I think a case can be made that we are a bit over-doctored as a society and that senior retirees, who have the most time on their hands to see medical professionals, are also the most likely to be “targeted.”. And that’s certainly because they quite often have such serious ailments as cancer, heart disease, dementia, diabetes and broken-this-or-broken-that from falls which almost certainly require more interventions than younger people.
I only got on MY medical merry go round in my mid-70’s after a life of being in remarkably good health in which I tried to do all the right things: eat properly, get plenty of exercise, keep my mind active and have good relationships with the beloved people in my life.
Then I was diagnosed with bladder cancer. It was definitely out of left field as its supposed causes–smoking and working in a factory where chemicals are present–WASN’T me. When my urologist said it was just “bad luck,” I demurred, and went about a search for my own unique causes–perhaps tainted water, smog inhalation (I grew up in L.A. but moved to Oregon and became a runner), or genetics? The water connection I have researched ad nauseum (hotlink available) but I still can’t be sure in my case.
After three surgeries and treatments with chemo and an immunotherapy called BCG there is no sign of the cancer, but you know how that goes. There is still a target on my back and psychologically I’ll never be the same as before the diagnosis. But I’m grateful they caught it in time as it would have likely been a death sentence.
I’m sure you have some stories to share in this area, but wouldn’t you agree that being on a medical merry go round is certainly not what you wanted for your so-called “golden” years? I have a wife who is very proactive in taking care of me and we see doctors regularly–boy do we. I take issue with them only when they order expensive and overly intrusive tests and ultimately find nothing, or little. Eleanor is less resistant but since her own parents died in their 60’s she is, at 72, trying to be completely responsible. And fortunately she is also still quite healthy. (We both ride bikes, hike and play tennis).
One thing to think about: how much is this doctoring likely to be merely prolonging a life that is already fairly close to its termination/end? (At 75–my birthday was February 10–I’ve already lived the lifespan of the average length of a man born in the 1940’s…) It’s hard to imagine how I might feel in my 80’s. And if I make it to my 90’s, what could I do besides rock in a chair?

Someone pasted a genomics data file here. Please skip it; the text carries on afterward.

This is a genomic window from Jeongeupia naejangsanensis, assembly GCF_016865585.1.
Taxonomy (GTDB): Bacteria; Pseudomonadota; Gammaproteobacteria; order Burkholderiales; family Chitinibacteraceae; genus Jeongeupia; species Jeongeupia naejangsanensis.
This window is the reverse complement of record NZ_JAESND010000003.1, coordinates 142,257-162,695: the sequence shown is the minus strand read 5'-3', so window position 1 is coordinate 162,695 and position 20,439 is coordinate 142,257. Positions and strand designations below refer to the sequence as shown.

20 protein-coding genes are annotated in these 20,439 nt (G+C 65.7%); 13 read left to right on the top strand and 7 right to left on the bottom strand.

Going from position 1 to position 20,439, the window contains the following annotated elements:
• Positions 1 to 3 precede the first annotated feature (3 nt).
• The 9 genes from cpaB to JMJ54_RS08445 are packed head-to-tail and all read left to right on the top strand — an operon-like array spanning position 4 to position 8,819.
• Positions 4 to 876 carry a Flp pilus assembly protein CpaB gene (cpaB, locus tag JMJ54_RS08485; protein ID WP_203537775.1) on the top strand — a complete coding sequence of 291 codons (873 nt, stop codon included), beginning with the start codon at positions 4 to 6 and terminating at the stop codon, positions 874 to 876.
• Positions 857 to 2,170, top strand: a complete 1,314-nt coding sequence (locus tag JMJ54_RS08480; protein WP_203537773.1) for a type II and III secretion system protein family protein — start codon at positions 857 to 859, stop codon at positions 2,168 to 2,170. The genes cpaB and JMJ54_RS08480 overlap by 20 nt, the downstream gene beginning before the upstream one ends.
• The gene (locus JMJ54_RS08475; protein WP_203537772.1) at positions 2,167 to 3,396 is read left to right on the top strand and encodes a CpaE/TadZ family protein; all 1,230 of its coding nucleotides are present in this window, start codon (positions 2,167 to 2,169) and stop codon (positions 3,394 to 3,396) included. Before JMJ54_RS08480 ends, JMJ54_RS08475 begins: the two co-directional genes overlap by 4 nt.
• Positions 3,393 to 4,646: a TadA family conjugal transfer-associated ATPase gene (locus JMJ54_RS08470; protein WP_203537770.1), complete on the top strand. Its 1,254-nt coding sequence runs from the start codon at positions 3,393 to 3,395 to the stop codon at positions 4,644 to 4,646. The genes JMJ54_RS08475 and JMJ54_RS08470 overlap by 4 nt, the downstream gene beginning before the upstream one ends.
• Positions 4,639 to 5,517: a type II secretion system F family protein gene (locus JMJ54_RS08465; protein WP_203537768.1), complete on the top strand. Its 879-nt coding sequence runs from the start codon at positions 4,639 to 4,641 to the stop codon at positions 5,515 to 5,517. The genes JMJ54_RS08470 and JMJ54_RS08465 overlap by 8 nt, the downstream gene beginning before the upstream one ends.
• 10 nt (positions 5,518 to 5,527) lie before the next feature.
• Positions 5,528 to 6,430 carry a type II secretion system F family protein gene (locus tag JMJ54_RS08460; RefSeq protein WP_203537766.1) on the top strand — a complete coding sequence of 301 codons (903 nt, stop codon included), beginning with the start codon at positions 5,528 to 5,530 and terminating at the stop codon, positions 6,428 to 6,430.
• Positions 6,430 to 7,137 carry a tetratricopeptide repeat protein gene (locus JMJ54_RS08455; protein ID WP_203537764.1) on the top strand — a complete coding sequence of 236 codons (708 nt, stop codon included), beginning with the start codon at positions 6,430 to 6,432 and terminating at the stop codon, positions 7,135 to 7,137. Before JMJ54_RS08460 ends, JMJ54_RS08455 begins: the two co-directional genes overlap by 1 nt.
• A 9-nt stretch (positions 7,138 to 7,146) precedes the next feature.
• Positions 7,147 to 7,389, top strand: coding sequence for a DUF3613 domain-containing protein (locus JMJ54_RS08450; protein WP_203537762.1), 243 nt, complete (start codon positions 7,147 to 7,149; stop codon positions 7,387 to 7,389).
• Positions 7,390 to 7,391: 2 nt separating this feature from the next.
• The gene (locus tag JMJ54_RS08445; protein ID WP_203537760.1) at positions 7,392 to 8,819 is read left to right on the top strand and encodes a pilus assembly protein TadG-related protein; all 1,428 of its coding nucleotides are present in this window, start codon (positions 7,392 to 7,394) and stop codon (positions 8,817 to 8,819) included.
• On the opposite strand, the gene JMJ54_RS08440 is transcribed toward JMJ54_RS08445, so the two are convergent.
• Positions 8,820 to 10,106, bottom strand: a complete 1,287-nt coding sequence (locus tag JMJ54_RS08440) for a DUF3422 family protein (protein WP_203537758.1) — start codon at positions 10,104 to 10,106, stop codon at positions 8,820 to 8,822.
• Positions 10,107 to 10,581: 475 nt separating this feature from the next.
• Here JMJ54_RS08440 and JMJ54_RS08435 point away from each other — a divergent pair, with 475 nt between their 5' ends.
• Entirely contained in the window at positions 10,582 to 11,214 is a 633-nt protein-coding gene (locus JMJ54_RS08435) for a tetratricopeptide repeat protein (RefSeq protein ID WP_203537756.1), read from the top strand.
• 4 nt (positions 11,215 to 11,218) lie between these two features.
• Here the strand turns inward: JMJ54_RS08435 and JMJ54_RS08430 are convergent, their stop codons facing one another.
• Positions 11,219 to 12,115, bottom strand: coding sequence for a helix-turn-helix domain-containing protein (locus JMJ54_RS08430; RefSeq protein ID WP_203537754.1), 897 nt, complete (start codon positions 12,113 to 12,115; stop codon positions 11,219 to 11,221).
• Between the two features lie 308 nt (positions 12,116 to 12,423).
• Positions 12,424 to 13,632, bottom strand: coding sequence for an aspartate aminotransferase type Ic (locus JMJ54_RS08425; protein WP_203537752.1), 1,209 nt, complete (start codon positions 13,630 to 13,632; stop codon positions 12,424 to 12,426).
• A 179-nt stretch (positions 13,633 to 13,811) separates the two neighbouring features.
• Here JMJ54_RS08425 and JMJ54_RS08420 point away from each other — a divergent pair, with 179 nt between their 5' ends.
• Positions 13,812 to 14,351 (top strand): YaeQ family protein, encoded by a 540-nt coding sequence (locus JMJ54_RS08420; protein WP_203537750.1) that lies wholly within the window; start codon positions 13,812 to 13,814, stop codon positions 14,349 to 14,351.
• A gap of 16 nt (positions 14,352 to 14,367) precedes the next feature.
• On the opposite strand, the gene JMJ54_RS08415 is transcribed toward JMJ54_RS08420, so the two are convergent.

So in some cases REFUSING treatments seems justified if you think they are inconsequential or unnecessarily called for by a certain age. Like taking yet ANOTHER pill for this or that. But being a capitalistic society, there will always be medical professionals out there to assist you for a price. (Now if they went into this field in the first place, they ARE likely to be well intentioned and not just in it for the money.)
FYI, I once worked for a big HMO in p.r. and knew–and assisted–doctors. I also was a health educator for a community college as a young man under a special grant–and worked closely with nurses there. (My experience, I think, gives me a perspective that few have.)
And one perspective I have is that doctors don’t know EVERYTHING. After my bladder cancer diagnosis, and following subsequent research, I came across a book (available on Amazon) called Diet and Fighting Bladder Cancer by Maurice P. Zeegers, an epidemiologist in the Netherlands. The book was written in plain English with lots of full color illustrations of bladder cancer fighting recipes. The thrust was PREVENTION, and PERSONAL RESPONSIBILITY for one’s actions.
It was a little late for me but I contacted the author who it turned out was having difficulty getting distribution in the U.S.–so difficult that none of the big bladder cancer non profits (like BCAN.org) or individual urologists I contacted had ever even heard of it!
Dr. Zeegers was kind enough to send me a half dozen copies of his book gratis which I have dutifully distributed in high places, including to my surgeon at Stanford and urologist in San Luis Obispo. My urologist was actually fascinated with it and felt it had real value. My respect for him has risen accordingly and we now have discussions that are mutually supportive and straightforward. (Prevention is high on my list of ideals).
So while you may take issue with my thesis about a medical merry go round, appreciate that I, as a private citizen and Patient Advocate (self-proclaimed), have tried to do something to make a difference for senior retirees (and others).
You owe it to yourself to ADVOCATE for yourself and become as knowledgeable as you can about treatments, therapies and disgnoses.
And TRY to stay off the medical merry go round…